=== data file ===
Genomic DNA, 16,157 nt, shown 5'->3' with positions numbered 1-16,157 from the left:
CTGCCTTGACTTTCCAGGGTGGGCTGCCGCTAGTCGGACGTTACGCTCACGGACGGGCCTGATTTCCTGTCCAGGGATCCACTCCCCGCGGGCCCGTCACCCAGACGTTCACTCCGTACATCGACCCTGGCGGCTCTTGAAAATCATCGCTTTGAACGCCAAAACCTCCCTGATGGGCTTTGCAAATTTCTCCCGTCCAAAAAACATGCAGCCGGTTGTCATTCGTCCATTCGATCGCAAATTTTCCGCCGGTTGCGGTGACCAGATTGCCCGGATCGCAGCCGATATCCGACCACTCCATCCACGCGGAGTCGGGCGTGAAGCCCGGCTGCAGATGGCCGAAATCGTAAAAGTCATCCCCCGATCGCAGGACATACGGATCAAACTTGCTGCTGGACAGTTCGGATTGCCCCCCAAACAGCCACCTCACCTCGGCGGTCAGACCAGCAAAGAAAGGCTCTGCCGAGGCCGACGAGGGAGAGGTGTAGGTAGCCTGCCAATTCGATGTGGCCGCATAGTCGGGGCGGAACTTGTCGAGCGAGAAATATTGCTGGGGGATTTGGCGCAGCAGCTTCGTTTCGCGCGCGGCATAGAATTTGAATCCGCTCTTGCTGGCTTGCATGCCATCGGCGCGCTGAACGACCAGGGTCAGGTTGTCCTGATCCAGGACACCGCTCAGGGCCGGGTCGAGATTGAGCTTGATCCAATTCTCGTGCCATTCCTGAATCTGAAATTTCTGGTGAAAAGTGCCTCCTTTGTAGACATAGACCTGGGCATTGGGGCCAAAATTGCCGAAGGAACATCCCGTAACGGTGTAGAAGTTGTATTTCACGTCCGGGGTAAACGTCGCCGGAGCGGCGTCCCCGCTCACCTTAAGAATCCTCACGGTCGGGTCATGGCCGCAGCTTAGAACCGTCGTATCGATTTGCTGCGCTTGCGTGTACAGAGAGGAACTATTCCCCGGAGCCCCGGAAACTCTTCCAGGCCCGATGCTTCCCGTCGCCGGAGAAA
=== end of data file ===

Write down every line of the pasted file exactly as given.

Genomic DNA, 16,157 nt, shown 5'->3' with positions numbered 1-16,157 from the left:
CTGCCTTGACTTTCCAGGGTGGGCTGCCGCTAGTCGGACGTTACGCTCACGGACGGGCCTGATTTCCTGTCCAGGGATCCACTCCCCGCGGGCCCGTCACCCAGACGTTCACTCCGTACATCGACCCTGGCGGCTCTTGAAAATCATCGCTTTGAACGCCAAAACCTCCCTGATGGGCTTTGCAAATTTCTCCCGTCCAAAAAACATGCAGCCGGTTGTCATTCGTCCATTCGATCGCAAATTTTCCGCCGGTTGCGGTGACCAGATTGCCCGGATCGCAGCCGATATCCGACCACTCCATCCACGCGGAGTCGGGCGTGAAGCCCGGCTGCAGATGGCCGAAATCGTAAAAGTCATCCCCCGATCGCAGGACATACGGATCAAACTTGCTGCTGGACAGTTCGGATTGCCCCCCAAACAGCCACCTCACCTCGGCGGTCAGACCAGCAAAGAAAGGCTCTGCCGAGGCCGACGAGGGAGAGGTGTAGGTAGCCTGCCAATTCGATGTGGCCGCATAGTCGGGGCGGAACTTGTCGAGCGAGAAATATTGCTGGGGGATTTGGCGCAGCAGCTTCGTTTCGCGCGCGGCATAGAATTTGAATCCGCTCTTGCTGGCTTGCATGCCATCGGCGCGCTGAACGACCAGGGTCAGGTTGTCCTGATCCAGGACACCGCTCAGGGCCGGGTCGAGATTGAGCTTGATCCAATTCTCGTGCCATTCCTGAATCTGAAATTTCTGGTGAAAAGTGCCTCCTTTGTAGACATAGACCTGGGCATTGGGGCCAAAATTGCCGAAGGAACATCCCGTAACGGTGTAGAAGTTGTATTTCACGTCCGGGGTAAACGTCGCCGGAGCGGCGTCCCCGCTCACCTTAAGAATCCTCACGGTCGGGTCATGGCCGCAGCTTAGAACCGTCGTATCGATTTGCTGCGCTTGCGTGTACAGAGAGGAACTATTCCCCGGAGCCCCGGAAACTCTTCCAGGCCCGATGCTTCCCGTCGCCGGAGAAA